Q. My girlfriend quit her job in Australia to move over here and now uses that to get her way all the time. Is this emotional blackmail or does she have a point?

Ruby says: You have to cut emotional blackmail off at the knees. I once had a husband who insisted that, because we were married, it was no longer appropriate for me to sleep with parking inspectors in return for an extra hour. I didn’t recognise it at the time but, in that emotional blackmail, the seeds of our eventual divorce were already being sewn.

That said, if your lady has moved over from Australia, you’re probably obligated to do what she says from now on. For example, when she demands to get married, as she inevitably will, you’re going to have to pony up. That’s how feminism works.

You’re lucky your girlfriend doesn’t do real blackmail. When my last husband wanted to go on a stag weekend to the Gold Coast, I branded him.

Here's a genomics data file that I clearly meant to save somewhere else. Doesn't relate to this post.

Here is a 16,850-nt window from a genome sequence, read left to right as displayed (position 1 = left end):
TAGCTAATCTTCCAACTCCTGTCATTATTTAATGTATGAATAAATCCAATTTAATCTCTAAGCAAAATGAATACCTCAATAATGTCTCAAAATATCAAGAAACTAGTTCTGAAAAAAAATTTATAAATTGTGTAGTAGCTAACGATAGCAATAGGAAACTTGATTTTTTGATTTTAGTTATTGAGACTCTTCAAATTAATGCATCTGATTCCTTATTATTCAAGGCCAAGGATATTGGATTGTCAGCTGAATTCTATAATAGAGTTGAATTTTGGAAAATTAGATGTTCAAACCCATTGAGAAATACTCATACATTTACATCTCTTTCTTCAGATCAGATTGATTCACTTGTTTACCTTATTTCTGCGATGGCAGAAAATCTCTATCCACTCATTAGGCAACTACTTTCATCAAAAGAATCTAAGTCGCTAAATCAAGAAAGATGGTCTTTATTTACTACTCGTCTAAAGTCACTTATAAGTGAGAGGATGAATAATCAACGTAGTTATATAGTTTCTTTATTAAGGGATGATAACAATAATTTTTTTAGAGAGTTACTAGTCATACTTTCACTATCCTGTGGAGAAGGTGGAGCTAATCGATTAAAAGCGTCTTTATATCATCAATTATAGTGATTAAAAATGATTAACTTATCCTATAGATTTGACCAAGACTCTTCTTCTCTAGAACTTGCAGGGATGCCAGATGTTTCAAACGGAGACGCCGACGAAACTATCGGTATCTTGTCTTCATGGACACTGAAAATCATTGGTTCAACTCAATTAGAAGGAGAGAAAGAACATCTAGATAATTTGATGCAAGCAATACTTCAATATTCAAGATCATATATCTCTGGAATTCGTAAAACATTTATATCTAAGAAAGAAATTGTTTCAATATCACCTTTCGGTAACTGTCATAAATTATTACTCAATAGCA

Dear Reuben

Reuben says: It can place a strain on a relationship when one party moves halfway around the world. I was once married to a girl called Anuyshka – I met her through a website called South Caucasus Honeys, which put eligible western gentlemen in touch with girls from Armenia, Georgia and Azerbaijan. 

She was stunning; her obsidian hair and eyes, black like the Caspian Sea under a sheen of illegally siphoned crude oil.

Two weeks after we met online, she arrived in London. I wanted to accommodate her after she had moved so far, so I didn’t argue when she began selling my kitchen appliances on the street corner, or when her ‘cousin’ Dmitri moved in and she decided to share his room rather than mine.

We eventually broke up the next month and I gave her half of everything. But again, that just shows that compromise is key in these situation.


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